Themes and Meanings
The misadventures of Americans in Europe make up an old theme in American literature. Usually, as best illustrated in the many treatments of the topic by Henry James, the Americans are ingenuous and in danger of coming to grief at the hands of the more worldly Europeans who are eager to exploit them. The story of Clarence Feiler becomes, then, a special version of the initiation rite of the young naif: the innocent abroad and all that happens to him. The naïveté of his desire to “bring the testimony of a great man before the world” appears comic in the light of what befalls Feiler, but there is no real evidence at the story’s end that he is yet aware of how ludicrous he must have appeared to the Spaniards. His obvious bitterness, as well as the fact that on the train ride back to Madrid “he sat numb and motionless” suggest, however, that self-knowledge may not be far off for Feiler.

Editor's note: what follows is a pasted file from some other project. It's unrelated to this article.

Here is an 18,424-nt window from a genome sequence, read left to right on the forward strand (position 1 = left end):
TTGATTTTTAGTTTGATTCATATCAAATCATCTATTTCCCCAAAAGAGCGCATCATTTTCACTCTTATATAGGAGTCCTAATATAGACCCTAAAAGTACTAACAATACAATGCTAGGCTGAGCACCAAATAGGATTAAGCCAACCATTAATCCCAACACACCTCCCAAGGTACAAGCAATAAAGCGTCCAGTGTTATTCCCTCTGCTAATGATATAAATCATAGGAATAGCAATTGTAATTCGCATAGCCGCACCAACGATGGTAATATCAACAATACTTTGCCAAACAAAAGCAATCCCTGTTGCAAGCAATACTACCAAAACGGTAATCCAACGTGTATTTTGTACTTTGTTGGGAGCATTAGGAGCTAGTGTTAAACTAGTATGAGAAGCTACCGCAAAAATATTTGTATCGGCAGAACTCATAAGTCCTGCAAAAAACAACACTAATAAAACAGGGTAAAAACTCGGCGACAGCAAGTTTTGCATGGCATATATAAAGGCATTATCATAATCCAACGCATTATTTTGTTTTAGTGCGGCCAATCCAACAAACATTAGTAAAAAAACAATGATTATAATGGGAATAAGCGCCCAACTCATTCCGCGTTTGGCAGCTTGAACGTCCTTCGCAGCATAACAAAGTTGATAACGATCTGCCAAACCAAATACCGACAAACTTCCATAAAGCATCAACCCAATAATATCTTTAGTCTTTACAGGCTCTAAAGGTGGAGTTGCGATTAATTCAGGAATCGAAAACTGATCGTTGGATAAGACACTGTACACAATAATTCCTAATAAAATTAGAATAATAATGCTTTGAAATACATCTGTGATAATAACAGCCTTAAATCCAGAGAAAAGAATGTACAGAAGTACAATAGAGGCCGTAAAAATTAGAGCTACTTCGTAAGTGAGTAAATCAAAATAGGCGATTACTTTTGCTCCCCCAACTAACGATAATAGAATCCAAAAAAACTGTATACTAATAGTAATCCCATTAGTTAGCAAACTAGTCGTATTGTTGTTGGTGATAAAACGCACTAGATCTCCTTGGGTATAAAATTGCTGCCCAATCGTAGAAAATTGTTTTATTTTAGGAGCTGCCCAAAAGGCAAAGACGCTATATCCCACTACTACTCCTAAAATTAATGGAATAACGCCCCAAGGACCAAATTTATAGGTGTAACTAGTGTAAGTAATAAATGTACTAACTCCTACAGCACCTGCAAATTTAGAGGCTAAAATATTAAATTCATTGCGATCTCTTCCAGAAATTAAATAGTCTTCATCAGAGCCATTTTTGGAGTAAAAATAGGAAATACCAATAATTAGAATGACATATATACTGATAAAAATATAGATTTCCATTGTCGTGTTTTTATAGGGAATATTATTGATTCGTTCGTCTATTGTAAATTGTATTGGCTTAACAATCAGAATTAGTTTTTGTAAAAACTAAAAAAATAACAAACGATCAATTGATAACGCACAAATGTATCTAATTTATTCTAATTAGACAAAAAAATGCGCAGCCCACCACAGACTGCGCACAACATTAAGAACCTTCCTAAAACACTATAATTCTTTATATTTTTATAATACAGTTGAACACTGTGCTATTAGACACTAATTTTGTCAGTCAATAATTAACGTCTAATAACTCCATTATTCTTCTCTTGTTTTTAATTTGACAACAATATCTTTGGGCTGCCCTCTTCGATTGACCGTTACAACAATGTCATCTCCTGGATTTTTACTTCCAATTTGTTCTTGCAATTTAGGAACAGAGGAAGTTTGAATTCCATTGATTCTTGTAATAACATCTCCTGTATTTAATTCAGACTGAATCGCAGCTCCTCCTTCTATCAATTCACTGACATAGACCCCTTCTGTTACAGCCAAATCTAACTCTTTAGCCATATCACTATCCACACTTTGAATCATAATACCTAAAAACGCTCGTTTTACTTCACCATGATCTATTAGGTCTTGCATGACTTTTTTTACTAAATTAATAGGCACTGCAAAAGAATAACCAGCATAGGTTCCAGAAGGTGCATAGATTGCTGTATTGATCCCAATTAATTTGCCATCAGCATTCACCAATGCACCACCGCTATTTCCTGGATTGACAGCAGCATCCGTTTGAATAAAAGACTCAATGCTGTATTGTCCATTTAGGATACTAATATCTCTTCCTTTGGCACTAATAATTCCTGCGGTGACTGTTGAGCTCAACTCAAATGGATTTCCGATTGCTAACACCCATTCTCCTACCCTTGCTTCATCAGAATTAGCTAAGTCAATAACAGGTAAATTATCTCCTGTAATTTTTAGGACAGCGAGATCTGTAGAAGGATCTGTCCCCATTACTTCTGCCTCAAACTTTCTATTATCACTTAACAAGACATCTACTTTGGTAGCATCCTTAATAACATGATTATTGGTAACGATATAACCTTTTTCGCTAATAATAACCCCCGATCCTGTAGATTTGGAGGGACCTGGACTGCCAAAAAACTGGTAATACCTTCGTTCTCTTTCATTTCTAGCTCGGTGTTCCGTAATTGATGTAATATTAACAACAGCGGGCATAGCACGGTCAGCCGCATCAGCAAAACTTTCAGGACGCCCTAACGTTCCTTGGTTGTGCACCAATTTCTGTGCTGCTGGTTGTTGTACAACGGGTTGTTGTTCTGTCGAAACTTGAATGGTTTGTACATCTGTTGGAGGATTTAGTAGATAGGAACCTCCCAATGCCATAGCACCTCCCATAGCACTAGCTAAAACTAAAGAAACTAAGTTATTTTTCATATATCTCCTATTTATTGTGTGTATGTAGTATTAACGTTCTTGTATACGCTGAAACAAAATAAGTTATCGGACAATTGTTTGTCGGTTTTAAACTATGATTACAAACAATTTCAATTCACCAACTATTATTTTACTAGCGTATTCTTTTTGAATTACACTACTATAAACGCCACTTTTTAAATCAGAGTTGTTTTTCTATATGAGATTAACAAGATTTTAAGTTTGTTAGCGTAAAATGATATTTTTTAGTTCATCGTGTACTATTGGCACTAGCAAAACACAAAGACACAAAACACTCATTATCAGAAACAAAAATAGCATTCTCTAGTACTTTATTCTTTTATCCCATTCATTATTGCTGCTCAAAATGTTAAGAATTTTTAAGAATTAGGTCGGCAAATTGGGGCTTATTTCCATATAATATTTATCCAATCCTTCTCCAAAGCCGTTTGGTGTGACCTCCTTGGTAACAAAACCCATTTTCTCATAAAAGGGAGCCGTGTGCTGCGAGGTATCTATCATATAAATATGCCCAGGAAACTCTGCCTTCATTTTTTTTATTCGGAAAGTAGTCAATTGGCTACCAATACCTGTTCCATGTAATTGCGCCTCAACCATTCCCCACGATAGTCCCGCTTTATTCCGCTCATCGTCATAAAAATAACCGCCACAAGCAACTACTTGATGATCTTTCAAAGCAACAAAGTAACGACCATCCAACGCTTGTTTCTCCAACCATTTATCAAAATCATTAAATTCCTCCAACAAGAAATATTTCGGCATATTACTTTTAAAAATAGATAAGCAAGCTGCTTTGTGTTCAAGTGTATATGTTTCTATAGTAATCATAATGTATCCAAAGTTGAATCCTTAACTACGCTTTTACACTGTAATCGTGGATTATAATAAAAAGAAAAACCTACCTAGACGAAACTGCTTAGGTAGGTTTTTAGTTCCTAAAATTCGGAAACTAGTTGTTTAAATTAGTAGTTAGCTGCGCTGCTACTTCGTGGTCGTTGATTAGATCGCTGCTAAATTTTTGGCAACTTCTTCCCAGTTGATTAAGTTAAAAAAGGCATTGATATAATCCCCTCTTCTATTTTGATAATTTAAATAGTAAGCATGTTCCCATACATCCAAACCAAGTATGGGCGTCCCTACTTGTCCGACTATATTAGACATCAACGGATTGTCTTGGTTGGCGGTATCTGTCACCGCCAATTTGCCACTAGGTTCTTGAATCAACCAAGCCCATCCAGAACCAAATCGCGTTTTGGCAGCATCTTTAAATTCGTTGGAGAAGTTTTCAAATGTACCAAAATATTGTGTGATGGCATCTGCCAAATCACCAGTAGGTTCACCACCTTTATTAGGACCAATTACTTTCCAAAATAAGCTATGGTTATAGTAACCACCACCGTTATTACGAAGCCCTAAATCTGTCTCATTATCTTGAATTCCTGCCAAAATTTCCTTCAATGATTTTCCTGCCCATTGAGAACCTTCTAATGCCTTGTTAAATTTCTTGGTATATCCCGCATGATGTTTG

A special aspect of the theme is the hostility toward Americans that shows up in the motif of “la bomba atomica.” Miss Walsh picks up this theme first, when in a lament about the excessive rain she grumbles to Feiler that “You people may be to blame for that.” Feiler is astonished to find himself a member of any group suspected of subverting the average mean rainfall in Spain, and his ensuing dialogue with Miss Walsh is truly comic. He can only protest “I am not all Americans. You are not all the English. . .. You are not Winston Churchill, I am...
(The entire section is 439 words.)